With the popularity of microwave dinners and fast food, some of these family recipes, and the great memories that accompany them, might be lost if you don’t record them. Chances are the smell and taste of bite-sized pizzas will not be memorable enough to evoke emotions the way Christmas plum pudding or fresh baked Johnny Cakes can.

3 Books I’ve Read This Year

Why Just Three?

Basically so that I can talk more about books in a later blog post! I’ve read more than these, but I’m behind in my self-imposed Goodreads challenge. The truth is, I’ve given up on several books this year, so if you count partial reads, I’m beyond my challenge. I know that people feel differently on the topic of whether or not to finish a book that you’ve already invested time in, but for me I’m not going to stick with a book that doesn’t grab me–especially if it irritates me. (Another topic for another post!)

So I thought I’d pick a few that I did enjoy and showcase them.

Hotel on the Corner of Bitter and Sweet by Jamie Ford

Have I mentioned that I love historical fiction? Since this one was a best-seller, I decided to give it a try. Rich in detail surrounding the Chinese and Japanese communities in Seattle and California both during WWII and in the 1980s, this book had a mystery to be solved and a character’s heart that needed healing. Loved it!Hotel_on_the_Corner_of_Bitter_and_Sweet_cover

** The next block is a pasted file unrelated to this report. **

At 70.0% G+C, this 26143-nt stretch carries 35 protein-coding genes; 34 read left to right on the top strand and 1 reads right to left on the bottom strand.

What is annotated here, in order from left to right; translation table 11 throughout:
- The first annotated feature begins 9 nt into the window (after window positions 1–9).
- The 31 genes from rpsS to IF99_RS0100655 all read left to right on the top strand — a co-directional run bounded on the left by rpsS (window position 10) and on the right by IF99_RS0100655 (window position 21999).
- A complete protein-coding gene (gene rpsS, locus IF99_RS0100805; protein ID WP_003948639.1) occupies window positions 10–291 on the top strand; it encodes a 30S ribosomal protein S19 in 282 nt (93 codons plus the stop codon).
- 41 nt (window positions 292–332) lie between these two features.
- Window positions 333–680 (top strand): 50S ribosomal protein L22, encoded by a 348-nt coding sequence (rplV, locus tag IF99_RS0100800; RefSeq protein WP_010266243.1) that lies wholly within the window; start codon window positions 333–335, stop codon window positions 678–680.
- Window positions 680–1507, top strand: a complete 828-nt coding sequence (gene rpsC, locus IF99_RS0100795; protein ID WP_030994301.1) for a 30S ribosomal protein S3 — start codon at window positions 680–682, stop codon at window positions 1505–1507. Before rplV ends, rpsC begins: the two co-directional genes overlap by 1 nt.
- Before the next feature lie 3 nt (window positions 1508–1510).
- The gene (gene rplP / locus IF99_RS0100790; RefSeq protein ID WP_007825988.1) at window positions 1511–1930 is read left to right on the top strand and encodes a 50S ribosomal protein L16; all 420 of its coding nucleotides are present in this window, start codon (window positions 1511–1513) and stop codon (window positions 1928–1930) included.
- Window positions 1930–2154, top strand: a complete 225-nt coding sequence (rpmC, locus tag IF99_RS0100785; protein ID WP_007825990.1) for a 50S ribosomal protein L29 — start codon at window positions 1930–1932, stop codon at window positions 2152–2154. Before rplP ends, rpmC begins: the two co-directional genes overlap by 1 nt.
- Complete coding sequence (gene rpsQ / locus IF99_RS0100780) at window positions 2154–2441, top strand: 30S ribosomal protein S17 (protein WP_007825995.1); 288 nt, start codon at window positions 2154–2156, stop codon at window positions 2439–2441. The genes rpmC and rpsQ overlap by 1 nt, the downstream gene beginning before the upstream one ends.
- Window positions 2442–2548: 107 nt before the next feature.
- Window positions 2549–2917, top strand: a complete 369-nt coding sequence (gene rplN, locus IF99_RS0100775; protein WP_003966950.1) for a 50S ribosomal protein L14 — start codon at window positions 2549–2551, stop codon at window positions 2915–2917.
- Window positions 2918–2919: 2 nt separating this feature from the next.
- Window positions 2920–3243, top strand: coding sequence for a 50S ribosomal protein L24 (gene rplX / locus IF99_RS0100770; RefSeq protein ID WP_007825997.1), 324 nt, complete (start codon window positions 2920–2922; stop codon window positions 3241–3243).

Bog Child by Siobhan Dowd

My reading list usually contains a few books by Irish authors. I’ve found some really wonderful stories from over the pond. This one is set during the troubles when teenage Fergus and his uncle discover a bog buried in a bog. This happens from time to time in Ireland because bogs preserve history. With the mystery of how this child was murdered back in ancient times, Fergus’s brother protesting his political imprisonment by starvation, and his unlikely friendship with a British boarder guard, the story kept me enthralled. Highly recommended.

bog child

 

 

 

 

 

 

 

The Widow of Gettysburg by Jocelyn Green

After visiting Gettysburg I wanted to learn more about how the battles affected the small population of townspeople. This book was just the thing. Not at all easy to read about, but realistic and compelling. As Liberty Holloway endures trial after trial, she also learns something about herself and her ability to care for everyone no matter their race or political conviction. But that is nothing compared to what she learns about the mother she’d never known, and a history she had no idea she was a part of. It’s also a love story, and a story about compassion, which is welcome considering the horrific subject.

The Widow of Gettysburg

 

 

 

 

 

 

Have you read any of these novels? I would love to hear what you thought!